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3 Nov 2004 : Column 281W—continued

Departmental Policies (South Dorset)

Jim Knight: To ask the Secretary of State for Education and Skills if he will set out, with statistical evidence relating as closely as possible to the South Dorset constituency, the effects of changes to departmental policy since 1997 on the South Dorset constituency. [194970]

Mr. Miliband: The constituency South Dorset lies within Dorset local education authority. The Department for Education and Skills (DfES) provides information by constituency, through the "In Your Area" website available at
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This website allows users to access key facts and local information about education and skills based on postcodes. The data available within the site offers comparisons between 1997 and the latest available year and covers five geographies. These are parliamentary constituency, ward, local authority district, local education authority, Government office region. England figures are also provided

The information available within the website is grouped in a number of broad categories including literacy and numeracy at age 11, literacy and numeracy at age 14, GCSE/GNVQ results, pupils with special educational needs, school initiatives, school work force, school funding and resources, children's social services, early years, class sizes, post 16, higher education and adult education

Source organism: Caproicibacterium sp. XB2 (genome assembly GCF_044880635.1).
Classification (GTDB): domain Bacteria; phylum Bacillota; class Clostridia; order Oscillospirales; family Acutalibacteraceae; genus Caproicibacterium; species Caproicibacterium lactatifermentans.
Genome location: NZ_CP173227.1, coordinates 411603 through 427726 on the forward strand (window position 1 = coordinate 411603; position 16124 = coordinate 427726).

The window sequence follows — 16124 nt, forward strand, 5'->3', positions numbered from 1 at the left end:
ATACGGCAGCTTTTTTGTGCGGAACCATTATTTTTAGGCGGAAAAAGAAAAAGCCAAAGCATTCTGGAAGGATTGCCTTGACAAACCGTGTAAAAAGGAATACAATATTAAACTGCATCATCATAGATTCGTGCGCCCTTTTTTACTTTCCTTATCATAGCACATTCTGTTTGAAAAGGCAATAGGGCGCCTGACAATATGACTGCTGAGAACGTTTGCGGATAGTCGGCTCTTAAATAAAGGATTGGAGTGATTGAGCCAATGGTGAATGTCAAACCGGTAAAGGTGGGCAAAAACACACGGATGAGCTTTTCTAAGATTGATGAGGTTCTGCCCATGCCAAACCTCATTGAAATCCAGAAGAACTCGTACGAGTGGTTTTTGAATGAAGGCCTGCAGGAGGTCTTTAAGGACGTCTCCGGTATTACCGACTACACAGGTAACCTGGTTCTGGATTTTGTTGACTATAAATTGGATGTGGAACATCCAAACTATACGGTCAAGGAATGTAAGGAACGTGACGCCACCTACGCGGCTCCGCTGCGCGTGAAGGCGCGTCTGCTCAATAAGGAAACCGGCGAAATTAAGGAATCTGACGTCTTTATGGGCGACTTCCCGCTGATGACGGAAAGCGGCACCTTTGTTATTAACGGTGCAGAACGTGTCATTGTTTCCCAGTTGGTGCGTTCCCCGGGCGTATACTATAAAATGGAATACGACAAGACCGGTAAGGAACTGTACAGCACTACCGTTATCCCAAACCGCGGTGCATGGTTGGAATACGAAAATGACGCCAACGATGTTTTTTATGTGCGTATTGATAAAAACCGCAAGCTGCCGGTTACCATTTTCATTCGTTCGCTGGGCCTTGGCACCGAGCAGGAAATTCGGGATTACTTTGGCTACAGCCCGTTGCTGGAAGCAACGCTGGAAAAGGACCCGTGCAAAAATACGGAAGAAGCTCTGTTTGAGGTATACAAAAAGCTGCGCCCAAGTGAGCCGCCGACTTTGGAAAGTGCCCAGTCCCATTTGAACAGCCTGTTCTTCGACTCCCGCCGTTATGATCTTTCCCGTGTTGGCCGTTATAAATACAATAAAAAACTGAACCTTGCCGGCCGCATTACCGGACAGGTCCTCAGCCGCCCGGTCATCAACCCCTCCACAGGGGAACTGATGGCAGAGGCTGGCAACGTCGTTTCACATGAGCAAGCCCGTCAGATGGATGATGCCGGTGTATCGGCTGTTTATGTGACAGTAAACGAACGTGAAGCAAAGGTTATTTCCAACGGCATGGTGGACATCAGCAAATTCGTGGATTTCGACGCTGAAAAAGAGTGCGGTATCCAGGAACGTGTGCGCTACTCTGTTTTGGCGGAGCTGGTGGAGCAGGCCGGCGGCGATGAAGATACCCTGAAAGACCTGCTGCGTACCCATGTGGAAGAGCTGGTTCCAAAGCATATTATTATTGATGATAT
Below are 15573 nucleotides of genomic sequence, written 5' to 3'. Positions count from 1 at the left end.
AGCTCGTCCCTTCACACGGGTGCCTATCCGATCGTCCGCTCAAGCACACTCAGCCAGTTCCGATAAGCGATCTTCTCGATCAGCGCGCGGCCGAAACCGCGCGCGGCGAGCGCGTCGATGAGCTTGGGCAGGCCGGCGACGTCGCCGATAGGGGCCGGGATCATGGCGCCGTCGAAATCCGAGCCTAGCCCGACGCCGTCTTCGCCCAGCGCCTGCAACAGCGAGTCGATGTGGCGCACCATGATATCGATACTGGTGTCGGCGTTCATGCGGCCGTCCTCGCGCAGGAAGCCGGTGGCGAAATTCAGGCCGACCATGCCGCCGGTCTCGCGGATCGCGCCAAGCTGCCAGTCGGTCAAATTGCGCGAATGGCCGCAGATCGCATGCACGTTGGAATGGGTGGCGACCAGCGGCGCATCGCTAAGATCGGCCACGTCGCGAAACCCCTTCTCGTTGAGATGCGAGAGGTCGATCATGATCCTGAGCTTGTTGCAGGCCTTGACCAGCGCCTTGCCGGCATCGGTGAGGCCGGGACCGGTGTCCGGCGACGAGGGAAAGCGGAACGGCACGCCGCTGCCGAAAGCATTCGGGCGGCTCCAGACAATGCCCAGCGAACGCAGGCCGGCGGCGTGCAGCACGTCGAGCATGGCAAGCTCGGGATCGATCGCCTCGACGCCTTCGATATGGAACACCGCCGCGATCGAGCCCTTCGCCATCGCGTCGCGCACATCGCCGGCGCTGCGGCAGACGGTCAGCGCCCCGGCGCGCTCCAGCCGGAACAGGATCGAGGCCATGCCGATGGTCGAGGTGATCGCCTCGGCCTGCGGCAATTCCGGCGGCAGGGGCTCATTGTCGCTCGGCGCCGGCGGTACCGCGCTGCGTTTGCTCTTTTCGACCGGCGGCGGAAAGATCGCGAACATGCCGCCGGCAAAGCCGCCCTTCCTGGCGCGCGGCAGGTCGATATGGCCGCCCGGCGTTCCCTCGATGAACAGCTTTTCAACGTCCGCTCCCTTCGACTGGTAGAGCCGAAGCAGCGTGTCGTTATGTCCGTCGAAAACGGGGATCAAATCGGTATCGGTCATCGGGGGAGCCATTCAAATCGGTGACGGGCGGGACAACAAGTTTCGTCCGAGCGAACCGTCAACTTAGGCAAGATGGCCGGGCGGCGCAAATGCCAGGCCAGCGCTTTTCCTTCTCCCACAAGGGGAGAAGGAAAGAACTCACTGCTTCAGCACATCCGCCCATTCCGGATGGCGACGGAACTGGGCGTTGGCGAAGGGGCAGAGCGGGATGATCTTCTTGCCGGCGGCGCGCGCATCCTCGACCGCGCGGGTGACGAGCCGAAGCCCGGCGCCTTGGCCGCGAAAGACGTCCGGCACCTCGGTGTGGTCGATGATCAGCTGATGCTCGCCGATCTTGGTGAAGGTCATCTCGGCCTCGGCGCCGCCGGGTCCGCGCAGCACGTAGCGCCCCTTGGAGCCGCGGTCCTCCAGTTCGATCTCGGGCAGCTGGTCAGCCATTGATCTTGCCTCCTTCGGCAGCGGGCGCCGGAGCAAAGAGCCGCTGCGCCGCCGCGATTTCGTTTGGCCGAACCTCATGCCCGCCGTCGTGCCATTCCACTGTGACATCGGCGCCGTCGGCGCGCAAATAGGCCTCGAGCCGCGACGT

Additional information could be provided only at disproportionate cost. However, my Department is investigating ways in which we can disseminate more information about the effects of our policies at a local level. The inyourarea website will be further developed over the coming months to include additional information about adult education, school funding, school initiatives, school performance, school work force and post 16.

Departmental Staff

Hugh Bayley: To ask the Secretary of State for Education and Skills how many full-time equivalent jobs (a) his Department and (b) its executive agencies had in (i) Yorkshire and the Humber and (ii) the City of York in (A) 1997 and (B) the latest year for which figures are available. [191837]

Mr. Charles Clarke: I would refer my hon. Friend to the reply given by my hon. Friend the Minister for the Cabinet Office on 25 October 2004, Official Report, column 1053W.